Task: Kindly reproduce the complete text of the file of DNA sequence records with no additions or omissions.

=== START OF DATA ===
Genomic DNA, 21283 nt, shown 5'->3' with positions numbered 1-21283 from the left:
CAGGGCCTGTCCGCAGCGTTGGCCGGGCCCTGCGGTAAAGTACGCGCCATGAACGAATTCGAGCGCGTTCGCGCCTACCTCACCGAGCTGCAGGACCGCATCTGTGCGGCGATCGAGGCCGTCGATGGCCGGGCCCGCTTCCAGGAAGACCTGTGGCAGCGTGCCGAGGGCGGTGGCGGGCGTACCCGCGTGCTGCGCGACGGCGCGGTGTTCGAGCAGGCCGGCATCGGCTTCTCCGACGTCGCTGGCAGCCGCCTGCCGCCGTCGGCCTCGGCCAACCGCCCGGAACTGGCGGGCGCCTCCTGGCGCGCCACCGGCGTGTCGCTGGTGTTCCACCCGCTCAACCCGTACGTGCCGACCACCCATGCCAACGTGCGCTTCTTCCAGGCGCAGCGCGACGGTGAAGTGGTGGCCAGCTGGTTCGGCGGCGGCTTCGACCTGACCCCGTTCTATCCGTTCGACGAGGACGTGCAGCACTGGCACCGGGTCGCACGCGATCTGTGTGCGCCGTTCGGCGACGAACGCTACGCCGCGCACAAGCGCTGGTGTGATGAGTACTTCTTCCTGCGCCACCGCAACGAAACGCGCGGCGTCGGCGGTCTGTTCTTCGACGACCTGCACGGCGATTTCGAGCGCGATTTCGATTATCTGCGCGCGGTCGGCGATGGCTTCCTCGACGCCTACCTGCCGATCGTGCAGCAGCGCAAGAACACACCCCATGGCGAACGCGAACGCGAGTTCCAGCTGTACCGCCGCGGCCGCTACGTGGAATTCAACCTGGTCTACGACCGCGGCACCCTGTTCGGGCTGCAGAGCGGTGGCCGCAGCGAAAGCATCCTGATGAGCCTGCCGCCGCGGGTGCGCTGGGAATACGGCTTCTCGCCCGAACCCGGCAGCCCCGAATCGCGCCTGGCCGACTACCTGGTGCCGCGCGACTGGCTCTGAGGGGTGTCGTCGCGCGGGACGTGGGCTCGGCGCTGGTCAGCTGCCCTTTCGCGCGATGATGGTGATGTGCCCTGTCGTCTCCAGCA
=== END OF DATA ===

Genomic DNA, 21283 nt, shown 5'->3' with positions numbered 1-21283 from the left:
CAGGGCCTGTCCGCAGCGTTGGCCGGGCCCTGCGGTAAAGTACGCGCCATGAACGAATTCGAGCGCGTTCGCGCCTACCTCACCGAGCTGCAGGACCGCATCTGTGCGGCGATCGAGGCCGTCGATGGCCGGGCCCGCTTCCAGGAAGACCTGTGGCAGCGTGCCGAGGGCGGTGGCGGGCGTACCCGCGTGCTGCGCGACGGCGCGGTGTTCGAGCAGGCCGGCATCGGCTTCTCCGACGTCGCTGGCAGCCGCCTGCCGCCGTCGGCCTCGGCCAACCGCCCGGAACTGGCGGGCGCCTCCTGGCGCGCCACCGGCGTGTCGCTGGTGTTCCACCCGCTCAACCCGTACGTGCCGACCACCCATGCCAACGTGCGCTTCTTCCAGGCGCAGCGCGACGGTGAAGTGGTGGCCAGCTGGTTCGGCGGCGGCTTCGACCTGACCCCGTTCTATCCGTTCGACGAGGACGTGCAGCACTGGCACCGGGTCGCACGCGATCTGTGTGCGCCGTTCGGCGACGAACGCTACGCCGCGCACAAGCGCTGGTGTGATGAGTACTTCTTCCTGCGCCACCGCAACGAAACGCGCGGCGTCGGCGGTCTGTTCTTCGACGACCTGCACGGCGATTTCGAGCGCGATTTCGATTATCTGCGCGCGGTCGGCGATGGCTTCCTCGACGCCTACCTGCCGATCGTGCAGCAGCGCAAGAACACACCCCATGGCGAACGCGAACGCGAGTTCCAGCTGTACCGCCGCGGCCGCTACGTGGAATTCAACCTGGTCTACGACCGCGGCACCCTGTTCGGGCTGCAGAGCGGTGGCCGCAGCGAAAGCATCCTGATGAGCCTGCCGCCGCGGGTGCGCTGGGAATACGGCTTCTCGCCCGAACCCGGCAGCCCCGAATCGCGCCTGGCCGACTACCTGGTGCCGCGCGACTGGCTCTGAGGGGTGTCGTCGCGCGGGACGTGGGCTCGGCGCTGGTCAGCTGCCCTTTCGCGCGATGATGGTGATGTGCCCTGTCGTCTCCAGCA